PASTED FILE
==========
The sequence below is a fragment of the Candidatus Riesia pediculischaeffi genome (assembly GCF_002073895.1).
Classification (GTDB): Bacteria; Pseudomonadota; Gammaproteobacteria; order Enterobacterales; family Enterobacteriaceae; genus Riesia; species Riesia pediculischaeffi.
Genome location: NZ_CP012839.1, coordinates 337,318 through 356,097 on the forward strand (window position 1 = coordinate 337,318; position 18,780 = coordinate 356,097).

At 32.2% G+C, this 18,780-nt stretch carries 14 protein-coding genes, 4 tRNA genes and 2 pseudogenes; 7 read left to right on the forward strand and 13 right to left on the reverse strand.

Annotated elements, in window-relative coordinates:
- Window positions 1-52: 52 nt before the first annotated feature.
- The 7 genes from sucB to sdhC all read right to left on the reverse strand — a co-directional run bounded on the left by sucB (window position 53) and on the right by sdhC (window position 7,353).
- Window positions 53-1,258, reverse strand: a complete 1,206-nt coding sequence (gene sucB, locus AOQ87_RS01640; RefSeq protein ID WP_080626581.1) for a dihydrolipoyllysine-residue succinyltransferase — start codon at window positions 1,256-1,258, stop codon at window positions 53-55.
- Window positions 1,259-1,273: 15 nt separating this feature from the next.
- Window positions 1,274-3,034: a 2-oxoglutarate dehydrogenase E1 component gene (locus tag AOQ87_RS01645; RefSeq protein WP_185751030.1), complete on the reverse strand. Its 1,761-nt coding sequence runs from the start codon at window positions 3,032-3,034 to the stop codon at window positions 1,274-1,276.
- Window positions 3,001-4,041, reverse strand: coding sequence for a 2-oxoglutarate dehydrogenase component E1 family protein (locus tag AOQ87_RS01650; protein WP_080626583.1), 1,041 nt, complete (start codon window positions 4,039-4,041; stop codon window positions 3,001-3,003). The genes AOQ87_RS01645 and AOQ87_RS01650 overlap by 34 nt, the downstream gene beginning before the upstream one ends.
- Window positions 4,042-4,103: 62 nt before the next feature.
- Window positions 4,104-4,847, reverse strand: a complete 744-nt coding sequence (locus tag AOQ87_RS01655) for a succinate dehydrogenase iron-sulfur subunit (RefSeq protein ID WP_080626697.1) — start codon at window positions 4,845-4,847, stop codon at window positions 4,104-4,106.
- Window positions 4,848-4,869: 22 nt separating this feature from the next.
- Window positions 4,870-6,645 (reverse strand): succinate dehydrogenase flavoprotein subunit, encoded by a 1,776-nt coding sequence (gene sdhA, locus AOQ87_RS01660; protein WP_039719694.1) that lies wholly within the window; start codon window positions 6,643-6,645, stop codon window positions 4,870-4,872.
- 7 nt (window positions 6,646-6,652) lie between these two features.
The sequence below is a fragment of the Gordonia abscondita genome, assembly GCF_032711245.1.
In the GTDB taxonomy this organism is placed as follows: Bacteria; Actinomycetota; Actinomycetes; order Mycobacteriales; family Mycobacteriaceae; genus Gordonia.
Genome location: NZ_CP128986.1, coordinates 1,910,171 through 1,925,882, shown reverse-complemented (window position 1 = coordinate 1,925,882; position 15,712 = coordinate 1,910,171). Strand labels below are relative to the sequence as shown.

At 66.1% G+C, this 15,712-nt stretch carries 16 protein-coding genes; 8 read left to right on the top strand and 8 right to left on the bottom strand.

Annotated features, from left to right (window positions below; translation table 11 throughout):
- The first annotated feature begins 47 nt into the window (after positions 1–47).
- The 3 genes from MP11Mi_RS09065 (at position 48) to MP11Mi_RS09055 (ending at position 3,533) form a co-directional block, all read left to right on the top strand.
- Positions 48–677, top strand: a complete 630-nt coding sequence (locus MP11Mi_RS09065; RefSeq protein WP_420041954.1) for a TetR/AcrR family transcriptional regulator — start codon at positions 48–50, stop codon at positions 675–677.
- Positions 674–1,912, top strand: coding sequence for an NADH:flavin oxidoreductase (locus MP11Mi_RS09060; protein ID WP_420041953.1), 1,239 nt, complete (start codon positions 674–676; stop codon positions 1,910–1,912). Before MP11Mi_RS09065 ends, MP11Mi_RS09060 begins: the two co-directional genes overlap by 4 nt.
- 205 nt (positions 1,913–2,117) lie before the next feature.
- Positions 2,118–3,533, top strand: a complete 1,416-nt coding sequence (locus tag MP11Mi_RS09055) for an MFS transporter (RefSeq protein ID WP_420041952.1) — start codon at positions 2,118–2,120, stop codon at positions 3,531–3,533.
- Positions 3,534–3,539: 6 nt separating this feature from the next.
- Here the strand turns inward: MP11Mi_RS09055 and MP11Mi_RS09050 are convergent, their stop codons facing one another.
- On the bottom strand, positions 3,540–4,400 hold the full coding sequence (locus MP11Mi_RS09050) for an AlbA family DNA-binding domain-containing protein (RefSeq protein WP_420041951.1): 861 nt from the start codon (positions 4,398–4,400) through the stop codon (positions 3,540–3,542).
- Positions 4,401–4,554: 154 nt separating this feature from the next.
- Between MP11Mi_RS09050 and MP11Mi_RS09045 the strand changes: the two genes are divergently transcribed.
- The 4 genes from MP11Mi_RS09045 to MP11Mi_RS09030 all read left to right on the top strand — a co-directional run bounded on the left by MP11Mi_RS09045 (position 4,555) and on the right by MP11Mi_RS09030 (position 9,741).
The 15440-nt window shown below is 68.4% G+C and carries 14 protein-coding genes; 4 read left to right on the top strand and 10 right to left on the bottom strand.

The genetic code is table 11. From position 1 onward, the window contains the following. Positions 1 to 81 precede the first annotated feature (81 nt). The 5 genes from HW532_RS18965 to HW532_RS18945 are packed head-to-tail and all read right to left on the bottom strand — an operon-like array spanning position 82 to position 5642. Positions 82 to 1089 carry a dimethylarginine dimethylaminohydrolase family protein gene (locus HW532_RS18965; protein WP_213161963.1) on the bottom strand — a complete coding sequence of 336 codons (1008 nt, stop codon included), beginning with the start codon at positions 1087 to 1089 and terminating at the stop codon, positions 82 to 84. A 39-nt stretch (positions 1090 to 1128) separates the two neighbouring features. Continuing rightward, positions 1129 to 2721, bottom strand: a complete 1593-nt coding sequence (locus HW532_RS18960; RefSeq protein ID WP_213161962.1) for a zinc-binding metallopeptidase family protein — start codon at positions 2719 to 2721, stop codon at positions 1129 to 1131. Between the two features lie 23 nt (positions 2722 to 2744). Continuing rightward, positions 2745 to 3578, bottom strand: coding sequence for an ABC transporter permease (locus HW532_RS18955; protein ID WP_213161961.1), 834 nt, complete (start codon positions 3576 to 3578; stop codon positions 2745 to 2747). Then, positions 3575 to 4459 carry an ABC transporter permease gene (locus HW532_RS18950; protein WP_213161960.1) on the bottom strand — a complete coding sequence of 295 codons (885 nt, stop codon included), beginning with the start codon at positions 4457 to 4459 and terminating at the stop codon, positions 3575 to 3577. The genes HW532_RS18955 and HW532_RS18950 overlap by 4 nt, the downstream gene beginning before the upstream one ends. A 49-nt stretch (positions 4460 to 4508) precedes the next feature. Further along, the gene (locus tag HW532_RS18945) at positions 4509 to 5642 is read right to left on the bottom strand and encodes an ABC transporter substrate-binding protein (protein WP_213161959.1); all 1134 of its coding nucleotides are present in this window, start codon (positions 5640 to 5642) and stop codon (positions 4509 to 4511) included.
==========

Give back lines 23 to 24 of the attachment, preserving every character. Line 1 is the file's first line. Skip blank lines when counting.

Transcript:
- The 3 genes from MP11Mi_RS09065 (at position 48) to MP11Mi_RS09055 (ending at position 3,533) form a co-directional block, all read left to right on the top strand.
- Positions 48–677, top strand: a complete 630-nt coding sequence (locus MP11Mi_RS09065; RefSeq protein WP_420041954.1) for a TetR/AcrR family transcriptional regulator — start codon at positions 48–50, stop codon at positions 675–677.